Four Cyber Threats to Public Schools
Here’s why public schools (and most workplaces) need security awareness and training for their staff. There are four major threats faced by school districts that include an employee component.
Employee W-2 Theft
The attack vector is e-mail. An employee in HR/payroll is sent an e-mail request for employee W-2s from someone impersonating the superintendent. The employee then unknowingly sends them to the scammer.
Impact to the district: Notifying employees of the breach in compliance with state data breach notification laws and purchasing of credit monitoring for the employees.
Impact to employees: Risk of identity theft and tax refund fraud.
Wire Transfer Fraud
The attack vector is e-mail. An employee in the business office/purchasing receives an e-mail wire transfer request purporting to be the superintendent. The employee unknowingly wires money to a “vendor” but in actuality sends money to a scammer.
Impact to the district: Financial loss in the amount not recoverable by the bank.
Disclosure of Employee/Student Private Information
There isn’t an attack vector here unless an employee was tricked via a phishing e-mail. Most disclosures of private information are a result of the oops! vector, also known as a mistake, such as when responding to a public records request and including sensitive information.
Potential impact to the district: With several laws and regulations protecting personally identifiable information and student information, the potential impact of improper disclosure includes data breach notifications to affected individuals, the purchase of credit monitoring for those individuals, and potential funding issues if there was a violation of FERPA.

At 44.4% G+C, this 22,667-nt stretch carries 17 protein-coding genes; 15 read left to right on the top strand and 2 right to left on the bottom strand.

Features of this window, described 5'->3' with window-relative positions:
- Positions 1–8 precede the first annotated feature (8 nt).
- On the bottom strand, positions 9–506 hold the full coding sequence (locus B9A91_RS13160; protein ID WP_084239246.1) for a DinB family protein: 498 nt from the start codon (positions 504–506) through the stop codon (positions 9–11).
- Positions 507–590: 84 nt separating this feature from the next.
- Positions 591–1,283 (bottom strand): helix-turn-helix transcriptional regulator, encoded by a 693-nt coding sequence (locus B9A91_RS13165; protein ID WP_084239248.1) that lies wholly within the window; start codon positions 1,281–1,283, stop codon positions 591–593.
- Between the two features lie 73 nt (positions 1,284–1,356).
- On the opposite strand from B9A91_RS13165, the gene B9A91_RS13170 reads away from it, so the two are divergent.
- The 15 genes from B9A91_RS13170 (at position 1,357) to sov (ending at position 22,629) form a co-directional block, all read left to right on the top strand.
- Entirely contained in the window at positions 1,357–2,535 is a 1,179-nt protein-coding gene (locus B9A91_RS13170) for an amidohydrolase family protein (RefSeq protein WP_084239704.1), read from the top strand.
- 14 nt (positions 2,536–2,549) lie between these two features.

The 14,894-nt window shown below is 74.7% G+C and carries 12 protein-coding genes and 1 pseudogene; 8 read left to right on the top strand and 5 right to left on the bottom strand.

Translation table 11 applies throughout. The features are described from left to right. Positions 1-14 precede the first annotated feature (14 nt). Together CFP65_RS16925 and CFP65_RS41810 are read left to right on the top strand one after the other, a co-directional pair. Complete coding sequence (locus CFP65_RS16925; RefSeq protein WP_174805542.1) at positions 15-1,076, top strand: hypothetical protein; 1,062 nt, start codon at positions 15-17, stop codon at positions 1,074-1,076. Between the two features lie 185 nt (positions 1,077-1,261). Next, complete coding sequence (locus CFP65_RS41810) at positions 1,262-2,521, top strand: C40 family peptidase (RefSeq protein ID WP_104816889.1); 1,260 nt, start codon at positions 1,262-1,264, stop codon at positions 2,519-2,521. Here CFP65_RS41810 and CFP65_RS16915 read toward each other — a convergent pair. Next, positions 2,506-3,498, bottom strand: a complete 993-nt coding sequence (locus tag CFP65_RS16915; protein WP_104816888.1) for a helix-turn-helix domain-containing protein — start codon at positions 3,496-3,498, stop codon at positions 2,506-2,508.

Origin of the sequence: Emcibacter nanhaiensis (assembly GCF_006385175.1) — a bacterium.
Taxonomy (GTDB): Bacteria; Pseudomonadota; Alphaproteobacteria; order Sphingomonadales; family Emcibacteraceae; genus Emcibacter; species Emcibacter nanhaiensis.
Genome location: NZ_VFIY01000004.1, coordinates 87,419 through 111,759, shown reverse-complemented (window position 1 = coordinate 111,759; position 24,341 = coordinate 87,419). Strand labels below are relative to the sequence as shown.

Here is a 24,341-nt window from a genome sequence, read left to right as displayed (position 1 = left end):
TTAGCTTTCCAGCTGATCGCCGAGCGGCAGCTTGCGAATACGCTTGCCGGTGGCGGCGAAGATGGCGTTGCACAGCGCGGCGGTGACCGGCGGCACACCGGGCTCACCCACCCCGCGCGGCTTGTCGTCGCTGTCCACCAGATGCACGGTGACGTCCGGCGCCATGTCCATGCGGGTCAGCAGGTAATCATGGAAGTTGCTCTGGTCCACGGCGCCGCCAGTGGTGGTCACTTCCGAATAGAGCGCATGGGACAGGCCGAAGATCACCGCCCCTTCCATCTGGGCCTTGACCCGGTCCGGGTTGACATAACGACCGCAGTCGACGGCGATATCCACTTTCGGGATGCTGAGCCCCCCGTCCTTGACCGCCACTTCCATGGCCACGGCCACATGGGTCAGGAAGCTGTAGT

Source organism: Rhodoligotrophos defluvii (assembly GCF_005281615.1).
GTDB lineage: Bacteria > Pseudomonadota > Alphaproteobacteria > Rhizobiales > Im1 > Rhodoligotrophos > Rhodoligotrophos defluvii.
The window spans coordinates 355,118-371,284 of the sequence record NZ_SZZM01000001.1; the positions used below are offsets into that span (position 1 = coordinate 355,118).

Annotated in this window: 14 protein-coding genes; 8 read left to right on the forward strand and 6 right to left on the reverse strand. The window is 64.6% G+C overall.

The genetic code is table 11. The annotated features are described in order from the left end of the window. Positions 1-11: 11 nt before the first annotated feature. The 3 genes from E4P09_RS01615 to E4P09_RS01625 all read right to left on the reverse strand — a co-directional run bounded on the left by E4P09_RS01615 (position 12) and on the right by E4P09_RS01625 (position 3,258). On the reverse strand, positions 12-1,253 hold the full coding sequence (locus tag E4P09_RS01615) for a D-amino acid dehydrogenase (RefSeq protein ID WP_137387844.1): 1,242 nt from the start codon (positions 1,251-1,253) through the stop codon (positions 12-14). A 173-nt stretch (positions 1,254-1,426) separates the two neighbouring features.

The attack vectors include e-mail attachments, e-mail links to malicious files, and malicious website notifications enticing users to download software. Note that an initial malware infection can lead to additional attacks (EX. contact-harvesting malware may then send the collected data over to a phishing scheme).
Potential impact to the district: Impact severity ranges from wiping and restoring one employee’s computer to impacting the entire school district, requiring partial or full shutdown while recovery efforts are underway.
Malware, like ransomware, can be prevented with tech solutions like antivirus, restrictions on temporary directory execution, in addition to employee awareness. Ransomware effects can be mitigated with virtual machines and backups.
Share examples of the four threats with your tech and leadership teams.
With three of four threats involving e-mail, it’s important to get information out to your staff about phishing. Make it a priority! To prevent accidental information disclosure, consider creating and distributing a data classification guide to your organization’s information officer, anyone who responds to FOIA requests, or anyone who deals with student information reporting or employee information like HR.
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